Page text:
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Ryder: Orphan

Discussion in 'Reviews' started by Ryder, Nov 13, 2016.

  1. Ryder

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    Orphan (2009)
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    Before The Conjuring came along to sweep horror movie fans back into the rejuvenation of the genre, there was this movie - and appropriately enough, also starred Vera Farmiga in a winning performance far surpassing her later, more notable role as Lorraine Warren. Here, she played a mother named Kate Coleman who's struggling with the loss of her child. Deciding to overcome her trauma, she wanted to give her unreciprocated love to an orphan named Esther. Things didn't go quite as planned, as the 'child' hides a dark secret.

    Orphan marked a welcoming return to the horror genre that James Wan's Insidious would pick up a year later. For the one that got the ball rolling, it was a commendable effort, albeit undeniably flawed. The main factor that kept a good portion of the film from achieving excellence was its reliance on convenient plot-devices and some very dumb characters, one of whom, the dumbest of'em all, was too dumb to live. One of the persisting issues that exist in movies with problematic children is that the parents never talk to their children, ever. While this can be understandable in real life, considering the amount of bad parenting out there, the parents in the movie don't behave like the irresponsible parents out there without regards for their children, so their personality was already contradicting with the main conflict of the story! The story just tried in the most obvious way to make the worst case scenario happened by making the characters do something incredibly moronic that real loving parents they tried to act like would have thought of in the first place.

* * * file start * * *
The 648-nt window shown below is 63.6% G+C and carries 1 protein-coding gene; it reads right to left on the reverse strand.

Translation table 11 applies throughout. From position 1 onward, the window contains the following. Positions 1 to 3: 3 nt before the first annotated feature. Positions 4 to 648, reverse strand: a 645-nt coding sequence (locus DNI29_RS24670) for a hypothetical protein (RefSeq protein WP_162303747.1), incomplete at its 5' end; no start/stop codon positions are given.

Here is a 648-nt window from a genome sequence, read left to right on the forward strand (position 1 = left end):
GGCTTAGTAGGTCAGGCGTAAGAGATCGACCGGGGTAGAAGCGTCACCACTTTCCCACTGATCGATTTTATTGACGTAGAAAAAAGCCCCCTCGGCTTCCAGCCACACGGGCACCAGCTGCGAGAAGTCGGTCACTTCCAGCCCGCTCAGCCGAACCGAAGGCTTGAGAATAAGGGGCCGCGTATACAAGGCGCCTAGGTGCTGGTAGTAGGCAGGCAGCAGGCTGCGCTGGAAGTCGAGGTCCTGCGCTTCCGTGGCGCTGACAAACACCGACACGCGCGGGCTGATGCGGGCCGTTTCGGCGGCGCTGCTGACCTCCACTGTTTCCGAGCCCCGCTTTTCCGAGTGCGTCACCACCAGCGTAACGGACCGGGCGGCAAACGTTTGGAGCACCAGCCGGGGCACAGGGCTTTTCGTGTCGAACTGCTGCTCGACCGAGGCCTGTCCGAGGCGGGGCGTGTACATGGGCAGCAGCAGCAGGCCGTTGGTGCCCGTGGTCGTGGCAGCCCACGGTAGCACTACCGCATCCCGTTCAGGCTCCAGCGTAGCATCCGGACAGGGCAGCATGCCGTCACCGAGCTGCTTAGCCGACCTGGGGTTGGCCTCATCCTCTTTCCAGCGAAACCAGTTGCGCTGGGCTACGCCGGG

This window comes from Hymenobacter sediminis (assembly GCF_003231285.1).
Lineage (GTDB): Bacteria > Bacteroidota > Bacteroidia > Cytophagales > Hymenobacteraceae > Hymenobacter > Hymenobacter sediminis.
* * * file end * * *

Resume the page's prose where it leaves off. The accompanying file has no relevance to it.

So because the bad things that happened later in the story happened because of the parents' own fault - particularly the father - there should've been very little reason to care about what unfolds next. Thankfully, Farmiga's very believable portrayal kept me caring about the struggle of the mother to protect her children. The kids played a prominent role in keeping the audience caring too, particularly the older brother, Daniel (Jimmy Bennett, AKA young James T. Kirk in Star Trek 2009), who could've so easily been an edgy rebellious teen, but instead brought a refreshing perspective to the story. Isabelle Fuhrman as orphan Esther is worth commending too for her creepy and surreal performance, but most of the film's quality hinges on Farmiga more than Fuhrman in this writer's opinion.

    There's also the very palpable tension, of course, that later horror movies reviving the genre would express better. Some minor jump scares aside, most of the scares were genuine, relying on real adult fears regarding parenthood than cheap horror techniques (although there were still cheap horror techniques).

    The few good moments that raised my suspense presented an unpolished film that served as a good template for better productions to follow - and as mentioned, such movies are always commendable.

    7/10
     

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